At the synagogue, services were held on the occasions of national holidays, but it was particularly busy during concerts of great cantors (eg. Yosele Rosenblat, Gershon Sirota, Moshe Koussevitzky) and choirs. It is worth mentioning that the capacity of the Synagogue was up to two thousand four hundred people. The Synagogue’s great pride was the magnificent choir, whose conductor and composer of the songs was David Ajzenstadt. Menachem Kipnis mentioned in his diary „Hajnt” that the concerts were listened by musicians: Ignacy Paderewski, Emil Młynarski, Walerian Bierdiajew, as well as music lovers: General Boleslaw Wieniawa-Długoszowski and Prime Minister Felicjan Sławoj-Składkowski.
Since the beginning of the twentieth century Tłomackie had been a place which gathered Jewish intelligentsia. Professor Moses Schorr lived there, and at number 13 there was the headquarters of the Jewish Writers’ and Journalists’ Association. It was founded in 1916, one year after the death of one of the fathers of Yiddish literature: Isaac Leib Peretz. Until then, Peretz’s flat at 1 Ceglana Street was a meeting place for writers and cultural figures. At 13 Tłomackie one could meet Moshe Shneur, Majer Balaban, the Singer brothers, Emmanuel Ringelblum, Peretz Markisz and the actors of the Vilna Troupe. In 1927, thanks to the efforts of the Jewish Writers’ and Journalists’ Association, Yiddish became the official language of the members of the international association of PEN Club writers.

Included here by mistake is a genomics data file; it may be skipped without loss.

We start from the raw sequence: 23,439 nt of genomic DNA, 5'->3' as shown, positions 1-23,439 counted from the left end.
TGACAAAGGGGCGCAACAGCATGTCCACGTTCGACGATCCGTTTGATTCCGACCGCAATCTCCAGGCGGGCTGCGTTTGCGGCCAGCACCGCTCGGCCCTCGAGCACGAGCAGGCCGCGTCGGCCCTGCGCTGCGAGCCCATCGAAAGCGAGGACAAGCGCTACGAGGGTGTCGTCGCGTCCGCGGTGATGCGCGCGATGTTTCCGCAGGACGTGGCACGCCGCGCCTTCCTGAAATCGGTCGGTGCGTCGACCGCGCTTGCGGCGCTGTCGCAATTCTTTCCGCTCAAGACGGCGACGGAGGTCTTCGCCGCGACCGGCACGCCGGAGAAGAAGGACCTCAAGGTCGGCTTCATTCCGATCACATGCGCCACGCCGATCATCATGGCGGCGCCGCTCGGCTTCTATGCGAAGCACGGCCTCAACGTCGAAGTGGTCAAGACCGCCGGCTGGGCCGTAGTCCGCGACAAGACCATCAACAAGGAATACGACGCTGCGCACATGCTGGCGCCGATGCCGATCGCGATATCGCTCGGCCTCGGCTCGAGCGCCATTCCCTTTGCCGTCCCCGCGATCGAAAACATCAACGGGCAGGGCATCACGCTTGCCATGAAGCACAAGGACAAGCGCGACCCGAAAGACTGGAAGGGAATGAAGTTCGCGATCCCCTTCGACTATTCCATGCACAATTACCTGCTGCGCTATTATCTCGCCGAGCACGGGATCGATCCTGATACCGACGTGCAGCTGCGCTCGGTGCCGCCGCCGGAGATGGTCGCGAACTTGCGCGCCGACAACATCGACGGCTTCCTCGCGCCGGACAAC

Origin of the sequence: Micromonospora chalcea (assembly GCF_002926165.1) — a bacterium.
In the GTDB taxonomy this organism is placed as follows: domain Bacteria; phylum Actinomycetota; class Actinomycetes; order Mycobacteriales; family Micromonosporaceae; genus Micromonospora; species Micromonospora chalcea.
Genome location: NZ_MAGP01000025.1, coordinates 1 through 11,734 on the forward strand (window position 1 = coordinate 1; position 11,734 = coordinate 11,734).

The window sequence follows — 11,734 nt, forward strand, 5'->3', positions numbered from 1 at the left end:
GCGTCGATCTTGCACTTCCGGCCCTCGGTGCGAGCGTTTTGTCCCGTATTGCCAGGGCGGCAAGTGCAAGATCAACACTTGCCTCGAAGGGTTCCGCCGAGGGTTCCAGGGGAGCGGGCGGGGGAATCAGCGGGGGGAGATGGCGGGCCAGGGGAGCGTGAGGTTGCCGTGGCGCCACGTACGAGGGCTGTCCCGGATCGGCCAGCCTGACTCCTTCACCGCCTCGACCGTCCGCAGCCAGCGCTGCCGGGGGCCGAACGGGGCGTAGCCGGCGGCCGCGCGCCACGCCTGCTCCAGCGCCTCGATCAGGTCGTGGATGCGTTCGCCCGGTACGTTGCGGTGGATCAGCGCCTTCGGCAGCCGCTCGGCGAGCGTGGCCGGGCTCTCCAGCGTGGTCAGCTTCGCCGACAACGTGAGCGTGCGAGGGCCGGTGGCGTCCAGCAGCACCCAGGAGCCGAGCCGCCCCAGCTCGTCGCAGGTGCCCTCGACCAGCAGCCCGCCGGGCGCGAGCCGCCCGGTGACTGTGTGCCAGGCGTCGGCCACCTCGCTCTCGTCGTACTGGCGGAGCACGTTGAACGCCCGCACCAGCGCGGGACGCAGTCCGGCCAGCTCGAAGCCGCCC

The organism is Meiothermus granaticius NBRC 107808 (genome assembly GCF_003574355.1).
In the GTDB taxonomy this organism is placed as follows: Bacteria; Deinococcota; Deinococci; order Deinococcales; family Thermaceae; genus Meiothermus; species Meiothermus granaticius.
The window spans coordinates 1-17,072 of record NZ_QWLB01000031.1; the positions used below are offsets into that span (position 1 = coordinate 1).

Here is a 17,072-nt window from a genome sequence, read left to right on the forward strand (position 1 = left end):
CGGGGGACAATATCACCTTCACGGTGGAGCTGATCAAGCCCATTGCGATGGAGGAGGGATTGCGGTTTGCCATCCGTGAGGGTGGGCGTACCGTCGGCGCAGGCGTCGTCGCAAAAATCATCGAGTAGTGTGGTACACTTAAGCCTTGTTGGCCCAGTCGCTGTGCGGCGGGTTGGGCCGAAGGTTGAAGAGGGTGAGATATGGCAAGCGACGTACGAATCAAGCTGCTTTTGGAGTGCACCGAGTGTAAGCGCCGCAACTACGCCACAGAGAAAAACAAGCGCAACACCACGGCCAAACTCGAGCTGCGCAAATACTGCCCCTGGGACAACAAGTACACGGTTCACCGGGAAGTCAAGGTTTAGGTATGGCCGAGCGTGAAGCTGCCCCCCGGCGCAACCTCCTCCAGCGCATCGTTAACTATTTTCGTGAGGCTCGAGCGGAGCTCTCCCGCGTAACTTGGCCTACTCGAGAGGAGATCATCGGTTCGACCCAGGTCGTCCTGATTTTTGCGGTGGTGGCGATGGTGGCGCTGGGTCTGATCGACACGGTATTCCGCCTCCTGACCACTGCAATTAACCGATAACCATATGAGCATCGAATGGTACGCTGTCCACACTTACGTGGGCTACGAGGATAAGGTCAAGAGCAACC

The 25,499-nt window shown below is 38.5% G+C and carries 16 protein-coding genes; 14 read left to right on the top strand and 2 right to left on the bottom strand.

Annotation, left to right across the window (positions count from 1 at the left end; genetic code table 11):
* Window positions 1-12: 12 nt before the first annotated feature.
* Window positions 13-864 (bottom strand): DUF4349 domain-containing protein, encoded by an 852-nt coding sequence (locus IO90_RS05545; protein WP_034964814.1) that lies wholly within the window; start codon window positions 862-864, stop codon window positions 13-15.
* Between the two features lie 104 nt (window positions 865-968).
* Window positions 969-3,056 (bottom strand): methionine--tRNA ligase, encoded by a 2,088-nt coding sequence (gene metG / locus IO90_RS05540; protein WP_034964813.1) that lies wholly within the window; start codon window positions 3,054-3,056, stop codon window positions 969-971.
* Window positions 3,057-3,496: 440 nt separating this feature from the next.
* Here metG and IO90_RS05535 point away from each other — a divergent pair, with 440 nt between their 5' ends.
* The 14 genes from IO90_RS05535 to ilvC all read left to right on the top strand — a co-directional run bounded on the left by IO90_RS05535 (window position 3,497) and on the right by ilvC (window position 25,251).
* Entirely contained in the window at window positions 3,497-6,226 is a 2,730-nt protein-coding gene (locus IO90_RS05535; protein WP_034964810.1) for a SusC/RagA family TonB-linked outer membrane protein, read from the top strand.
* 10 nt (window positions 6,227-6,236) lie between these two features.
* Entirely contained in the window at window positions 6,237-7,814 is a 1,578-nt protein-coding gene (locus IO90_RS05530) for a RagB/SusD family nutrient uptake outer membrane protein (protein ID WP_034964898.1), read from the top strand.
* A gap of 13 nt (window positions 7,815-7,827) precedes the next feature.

To this unique address was devoted a book „Tłomackie 13” by Zusman Segalowicz, who recollects this place that way, “For us, Jewish writers and journalists, „Kennel” was indispensable. Without it, we could not live. Its door was always open. We felt free there. It was supposed to be the headquarters of a trade union defending material interests of writers and journalists, and became a nest fulfilling their spiritual needs. The union’s office space consisted of five rooms, a kitchen and one large room where all kinds of literary, artistic and popular science events took place. There were lectures, discussions on books, as well as social issues. In every room, it was constantly busy. Crowds used to come to listen to the lectures.”